a)    Workers would be less likely to shirk and would work harder during recessions since the probability of job loss increases.

b)   The effort curve would rotate, yielding a lower efficiency wage and a higher level of effort.

c)    A lower real wage would accord with what we ďseeĒ in recessions.

H.   Efficiency wages and the FE line

1.    The FE line is vertical, as in the classical model, since full-employment output is determined in the labor market and doesnít depend on the real interest rate.

2.    But in the Keynesian model, changes in labor supply donít affect the FE line, since they donít affect equilibrium employment

3.    A change in productivity does affect the FE line, since it affects labor demand.

 

III.           Price Stickiness

A.    Price stickiness is the tendency of prices to adjust slowly to changes in the economy

1.    The data suggests that money is not neutral, so Keynesians reject the classical model (without misperceptions)

2.    Keynesians utilize the assumption of price stickiness to explain why money isnít neutral.

3.    An alternative version of the Keynesian model assumes that nominal wages are sticky, rather than prices; that model also suggests that money isnít neutral

 

B.    Sources of price stickiness:  Monopolistic competition and menu costs

1.    Monopolistic competition

a)   If markets had perfect competition, the market would force prices to adjust rapidly; sellers are price takers, because they must accept the market price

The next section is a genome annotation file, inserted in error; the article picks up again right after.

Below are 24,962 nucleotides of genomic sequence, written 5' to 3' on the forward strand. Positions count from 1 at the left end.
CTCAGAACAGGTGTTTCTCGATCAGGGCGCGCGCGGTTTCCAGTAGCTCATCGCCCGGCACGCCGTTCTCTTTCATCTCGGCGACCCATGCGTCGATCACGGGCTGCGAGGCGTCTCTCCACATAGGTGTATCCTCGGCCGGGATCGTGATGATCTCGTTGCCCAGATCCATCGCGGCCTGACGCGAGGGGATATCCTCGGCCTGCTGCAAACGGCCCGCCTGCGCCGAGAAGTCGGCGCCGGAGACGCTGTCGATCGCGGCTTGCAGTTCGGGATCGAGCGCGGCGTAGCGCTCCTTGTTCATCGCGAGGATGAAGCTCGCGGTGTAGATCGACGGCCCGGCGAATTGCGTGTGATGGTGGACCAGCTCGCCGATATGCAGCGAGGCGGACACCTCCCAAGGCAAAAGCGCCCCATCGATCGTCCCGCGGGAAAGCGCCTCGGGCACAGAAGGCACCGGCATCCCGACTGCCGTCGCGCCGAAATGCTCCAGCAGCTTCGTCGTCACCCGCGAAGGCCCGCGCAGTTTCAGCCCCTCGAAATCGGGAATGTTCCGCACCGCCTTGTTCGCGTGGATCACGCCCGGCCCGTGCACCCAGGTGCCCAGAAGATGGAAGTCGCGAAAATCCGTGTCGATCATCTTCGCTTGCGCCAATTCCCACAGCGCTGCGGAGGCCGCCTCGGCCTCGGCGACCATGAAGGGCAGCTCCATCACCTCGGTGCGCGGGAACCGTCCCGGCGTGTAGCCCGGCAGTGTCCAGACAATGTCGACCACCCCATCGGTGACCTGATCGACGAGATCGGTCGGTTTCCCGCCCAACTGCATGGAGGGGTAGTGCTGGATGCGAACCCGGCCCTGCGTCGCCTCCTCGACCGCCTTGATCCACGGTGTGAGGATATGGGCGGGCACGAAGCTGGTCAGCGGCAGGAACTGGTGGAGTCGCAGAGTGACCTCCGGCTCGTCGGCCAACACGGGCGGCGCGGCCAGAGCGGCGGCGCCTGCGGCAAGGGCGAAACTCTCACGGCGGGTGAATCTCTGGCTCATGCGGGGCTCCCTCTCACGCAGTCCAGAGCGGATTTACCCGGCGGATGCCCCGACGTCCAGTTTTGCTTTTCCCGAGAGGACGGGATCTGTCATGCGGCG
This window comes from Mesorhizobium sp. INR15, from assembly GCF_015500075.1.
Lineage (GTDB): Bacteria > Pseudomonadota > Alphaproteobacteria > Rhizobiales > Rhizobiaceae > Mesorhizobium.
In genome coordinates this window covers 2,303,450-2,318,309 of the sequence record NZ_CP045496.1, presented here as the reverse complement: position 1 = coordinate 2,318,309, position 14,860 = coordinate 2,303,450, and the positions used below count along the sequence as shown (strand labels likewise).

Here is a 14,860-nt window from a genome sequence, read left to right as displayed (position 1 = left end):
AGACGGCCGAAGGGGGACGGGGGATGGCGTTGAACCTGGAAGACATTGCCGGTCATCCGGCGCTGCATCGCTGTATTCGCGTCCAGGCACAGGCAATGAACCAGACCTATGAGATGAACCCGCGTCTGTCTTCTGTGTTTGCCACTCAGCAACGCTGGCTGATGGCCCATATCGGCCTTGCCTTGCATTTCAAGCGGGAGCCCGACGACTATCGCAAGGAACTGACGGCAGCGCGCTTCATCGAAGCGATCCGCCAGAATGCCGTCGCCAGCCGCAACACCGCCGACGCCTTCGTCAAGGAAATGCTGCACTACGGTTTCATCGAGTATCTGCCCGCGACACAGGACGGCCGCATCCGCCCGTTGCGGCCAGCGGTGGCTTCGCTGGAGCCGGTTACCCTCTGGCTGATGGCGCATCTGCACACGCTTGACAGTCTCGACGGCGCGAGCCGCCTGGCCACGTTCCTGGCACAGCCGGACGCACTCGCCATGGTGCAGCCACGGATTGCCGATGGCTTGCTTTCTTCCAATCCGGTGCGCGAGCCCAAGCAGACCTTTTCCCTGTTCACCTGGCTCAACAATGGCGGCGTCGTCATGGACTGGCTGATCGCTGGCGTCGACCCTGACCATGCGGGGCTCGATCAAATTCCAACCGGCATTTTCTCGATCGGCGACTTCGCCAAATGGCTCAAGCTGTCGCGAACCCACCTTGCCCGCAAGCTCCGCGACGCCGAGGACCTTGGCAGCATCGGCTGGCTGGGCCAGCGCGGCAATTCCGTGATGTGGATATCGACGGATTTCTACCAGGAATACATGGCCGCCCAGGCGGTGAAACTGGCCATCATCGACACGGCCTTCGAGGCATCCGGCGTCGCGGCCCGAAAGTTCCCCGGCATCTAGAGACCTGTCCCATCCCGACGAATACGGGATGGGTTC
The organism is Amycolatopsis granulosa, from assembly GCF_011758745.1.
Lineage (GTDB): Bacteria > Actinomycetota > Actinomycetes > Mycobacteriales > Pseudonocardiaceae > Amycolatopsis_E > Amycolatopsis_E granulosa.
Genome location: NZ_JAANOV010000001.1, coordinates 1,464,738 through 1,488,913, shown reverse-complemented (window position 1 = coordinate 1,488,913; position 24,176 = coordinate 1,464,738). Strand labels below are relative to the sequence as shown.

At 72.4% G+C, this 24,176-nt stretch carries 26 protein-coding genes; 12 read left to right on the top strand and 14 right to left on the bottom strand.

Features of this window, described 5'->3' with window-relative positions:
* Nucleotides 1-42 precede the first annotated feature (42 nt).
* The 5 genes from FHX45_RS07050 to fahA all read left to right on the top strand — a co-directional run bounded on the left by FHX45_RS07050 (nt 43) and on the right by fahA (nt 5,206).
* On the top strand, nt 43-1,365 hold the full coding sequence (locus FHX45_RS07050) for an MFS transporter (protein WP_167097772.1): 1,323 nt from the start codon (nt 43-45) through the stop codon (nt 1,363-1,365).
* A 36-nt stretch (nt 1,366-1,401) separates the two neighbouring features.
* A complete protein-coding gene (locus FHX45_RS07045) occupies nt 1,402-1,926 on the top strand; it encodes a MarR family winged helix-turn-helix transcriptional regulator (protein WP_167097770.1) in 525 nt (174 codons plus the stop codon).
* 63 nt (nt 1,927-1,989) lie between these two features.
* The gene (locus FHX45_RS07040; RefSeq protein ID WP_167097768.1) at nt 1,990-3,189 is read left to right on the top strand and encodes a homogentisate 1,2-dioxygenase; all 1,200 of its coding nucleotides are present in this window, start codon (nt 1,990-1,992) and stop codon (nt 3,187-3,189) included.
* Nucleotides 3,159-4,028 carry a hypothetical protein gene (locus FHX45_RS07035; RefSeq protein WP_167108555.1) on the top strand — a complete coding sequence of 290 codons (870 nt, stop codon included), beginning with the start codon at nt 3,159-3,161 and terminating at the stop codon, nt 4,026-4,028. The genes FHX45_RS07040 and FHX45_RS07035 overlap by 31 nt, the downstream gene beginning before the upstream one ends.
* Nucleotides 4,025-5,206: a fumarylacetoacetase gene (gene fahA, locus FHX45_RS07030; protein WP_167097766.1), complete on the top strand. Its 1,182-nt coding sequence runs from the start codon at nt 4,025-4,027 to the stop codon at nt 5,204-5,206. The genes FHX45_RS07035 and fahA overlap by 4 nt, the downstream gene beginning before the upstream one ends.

b)   In many markets, sellers have some degree of monopoly power; they are price setters under monopolistic competition

c)   Keynesians suggest that many markets are characterized by monopolistic competition

d)   In monopolistically competitive markets, sellers do three things

(1)  They set prices in nominal terms and maintain those prices for some period
(2)  They adjust output to meet the demand at their fixed nominal price
(3)  They readjust prices from time to time when costs or demand change significantly

e)   Menu costs and price stickiness

(1)  The term menu costs comes from the costs faced by a restaurant when it changes price-it must print new menus
(2)  Even small costs like these may prevent sellers from changing prices often
(3)  Since competition isnít perfect, having the wrong price temporarily wonít affect the sellerís profits much
(4)  The firm will change prices when demand or costs of production change enough to warrant the price change.

f)     Empirical evidence on price stickiness

(1)  Industrial prices seem to be changed more often in competitive industries, less often in more monopolistic industries
(2)  Consumer prices also seem sticky
(3)  But catalog prices also donít seem to change much from one issue to the next and often change by only small amounts, suggesting that while prices are sticky, menu costs may not be the reason

g)   Meeting the demand at the fixed nominal price

(1)  Since firms have some monopoly power, they price goods at a markup over their marginal cost of production:  P = (1 + h)MC 
(2)  If demand turns out to be larger at that price than the firm planned, the firm will still meet the demand at that price, since it earns additional profits due to the markup
(3)  Since the firm is paying an efficiency wage, it can hire more workers at that wage to produce more goods when necessary
(4)  This means that the economy can produce an amount of output that is not on the FE line during the period in which prices have not adjusted.

h)   Effective labor demand

(1)  The firmís labor demand is thus determined by the demand for its output
(2)  The effective labor demand curve, NDe(Y), shows how much labor is needed to produce the output demanded in the economy (Figure below)